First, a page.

politically differs. Above all, every young man should realize that it is a disgrace to him not to take active part in some way in the work of governing the city. Whoever fails to do this, fails notably in his duty to the Commonwealth.
The character of the immigration to the city is changing. The Irish, who in 1860 formed three-fifths of the foreign-born population, have come in steadily lessening numbers, until the Germans stand well at the head; while increasing multitudes of Italians, Poles, Bohemians, Russian Jews, and Hungariansboth Sclaves and Magyarscontinually arrive. The English and Scandinavian elements among the immigrants have likewise increased. At the present time four-fifths of New Yorks population are of foreign birth or parentage; and among them there has been as yet but little race intermixture, though the rising generation is as a whole well on the way to complete Americanization. Certainly hardly a tenth of the people are of old Revolutionary American stock. The Catholic Church has continued to grow at a rate faster than the general rate of increase. The Episcopalian and Lutheran are the only Protestant churches whereof the growth has kept pace with that of the population.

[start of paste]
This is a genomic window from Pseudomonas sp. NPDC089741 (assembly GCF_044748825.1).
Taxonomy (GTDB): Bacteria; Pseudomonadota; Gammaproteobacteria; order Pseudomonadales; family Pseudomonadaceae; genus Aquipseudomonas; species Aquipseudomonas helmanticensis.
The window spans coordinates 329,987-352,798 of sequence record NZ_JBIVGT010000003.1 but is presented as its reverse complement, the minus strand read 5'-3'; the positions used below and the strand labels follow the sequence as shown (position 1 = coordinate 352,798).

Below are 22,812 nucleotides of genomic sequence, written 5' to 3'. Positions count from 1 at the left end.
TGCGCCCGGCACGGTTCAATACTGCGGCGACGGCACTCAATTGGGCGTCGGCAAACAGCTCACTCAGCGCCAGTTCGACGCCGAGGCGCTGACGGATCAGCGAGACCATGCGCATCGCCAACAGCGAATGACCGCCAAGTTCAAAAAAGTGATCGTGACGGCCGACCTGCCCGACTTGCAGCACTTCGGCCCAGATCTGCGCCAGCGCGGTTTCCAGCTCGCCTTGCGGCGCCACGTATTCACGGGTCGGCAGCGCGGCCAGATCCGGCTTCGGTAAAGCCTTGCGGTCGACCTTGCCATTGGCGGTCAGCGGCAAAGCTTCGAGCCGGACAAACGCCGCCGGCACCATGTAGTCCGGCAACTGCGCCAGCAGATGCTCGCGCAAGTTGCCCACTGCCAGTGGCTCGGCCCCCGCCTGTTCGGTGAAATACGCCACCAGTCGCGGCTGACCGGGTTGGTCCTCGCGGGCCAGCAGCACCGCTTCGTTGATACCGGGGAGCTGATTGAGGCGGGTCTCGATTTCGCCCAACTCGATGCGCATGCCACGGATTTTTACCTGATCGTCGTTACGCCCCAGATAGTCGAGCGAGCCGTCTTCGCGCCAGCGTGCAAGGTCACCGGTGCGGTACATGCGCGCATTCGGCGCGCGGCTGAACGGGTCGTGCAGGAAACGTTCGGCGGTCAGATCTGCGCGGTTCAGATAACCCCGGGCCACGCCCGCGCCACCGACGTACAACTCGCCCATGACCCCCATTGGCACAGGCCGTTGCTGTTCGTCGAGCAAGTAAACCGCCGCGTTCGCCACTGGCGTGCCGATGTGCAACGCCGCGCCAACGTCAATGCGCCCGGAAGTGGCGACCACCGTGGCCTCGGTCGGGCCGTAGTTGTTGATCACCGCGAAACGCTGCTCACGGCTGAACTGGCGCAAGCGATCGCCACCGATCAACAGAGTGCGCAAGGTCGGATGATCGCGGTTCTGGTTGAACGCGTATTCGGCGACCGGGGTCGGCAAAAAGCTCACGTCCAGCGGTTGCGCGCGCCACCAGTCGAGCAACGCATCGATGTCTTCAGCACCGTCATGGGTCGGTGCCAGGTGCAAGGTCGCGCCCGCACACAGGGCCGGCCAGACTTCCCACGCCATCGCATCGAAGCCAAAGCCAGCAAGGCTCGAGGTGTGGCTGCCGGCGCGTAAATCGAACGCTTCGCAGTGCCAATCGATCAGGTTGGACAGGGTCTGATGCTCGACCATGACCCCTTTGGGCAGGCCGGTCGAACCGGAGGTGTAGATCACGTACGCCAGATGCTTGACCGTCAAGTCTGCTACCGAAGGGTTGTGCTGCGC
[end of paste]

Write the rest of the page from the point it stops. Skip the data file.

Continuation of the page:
The material prosperity of the city has increased steadily. There has been a marked improvement in architecture; and one really great engineering